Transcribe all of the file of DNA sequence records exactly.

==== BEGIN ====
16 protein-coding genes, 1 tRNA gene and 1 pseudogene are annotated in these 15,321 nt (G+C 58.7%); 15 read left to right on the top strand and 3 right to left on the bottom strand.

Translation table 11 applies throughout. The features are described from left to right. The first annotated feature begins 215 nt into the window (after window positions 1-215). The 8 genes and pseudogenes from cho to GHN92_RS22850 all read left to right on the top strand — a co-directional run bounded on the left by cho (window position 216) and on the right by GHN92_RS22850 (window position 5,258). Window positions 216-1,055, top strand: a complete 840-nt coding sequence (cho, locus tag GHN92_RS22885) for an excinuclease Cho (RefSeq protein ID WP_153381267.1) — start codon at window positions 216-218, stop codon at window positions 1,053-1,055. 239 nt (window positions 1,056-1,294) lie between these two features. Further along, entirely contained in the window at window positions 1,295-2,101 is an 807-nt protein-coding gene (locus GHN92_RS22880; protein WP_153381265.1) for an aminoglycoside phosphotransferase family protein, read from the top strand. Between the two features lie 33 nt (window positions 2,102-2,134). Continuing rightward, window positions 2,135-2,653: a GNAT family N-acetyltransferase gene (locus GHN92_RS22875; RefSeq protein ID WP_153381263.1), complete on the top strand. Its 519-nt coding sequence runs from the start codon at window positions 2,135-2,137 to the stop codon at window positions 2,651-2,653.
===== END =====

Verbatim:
16 protein-coding genes, 1 tRNA gene and 1 pseudogene are annotated in these 15,321 nt (G+C 58.7%); 15 read left to right on the top strand and 3 right to left on the bottom strand.

Translation table 11 applies throughout. The features are described from left to right. The first annotated feature begins 215 nt into the window (after window positions 1-215). The 8 genes and pseudogenes from cho to GHN92_RS22850 all read left to right on the top strand — a co-directional run bounded on the left by cho (window position 216) and on the right by GHN92_RS22850 (window position 5,258). Window positions 216-1,055, top strand: a complete 840-nt coding sequence (cho, locus tag GHN92_RS22885) for an excinuclease Cho (RefSeq protein ID WP_153381267.1) — start codon at window positions 216-218, stop codon at window positions 1,053-1,055. 239 nt (window positions 1,056-1,294) lie between these two features. Further along, entirely contained in the window at window positions 1,295-2,101 is an 807-nt protein-coding gene (locus GHN92_RS22880; protein WP_153381265.1) for an aminoglycoside phosphotransferase family protein, read from the top strand. Between the two features lie 33 nt (window positions 2,102-2,134). Continuing rightward, window positions 2,135-2,653: a GNAT family N-acetyltransferase gene (locus GHN92_RS22875; RefSeq protein ID WP_153381263.1), complete on the top strand. Its 519-nt coding sequence runs from the start codon at window positions 2,135-2,137 to the stop codon at window positions 2,651-2,653.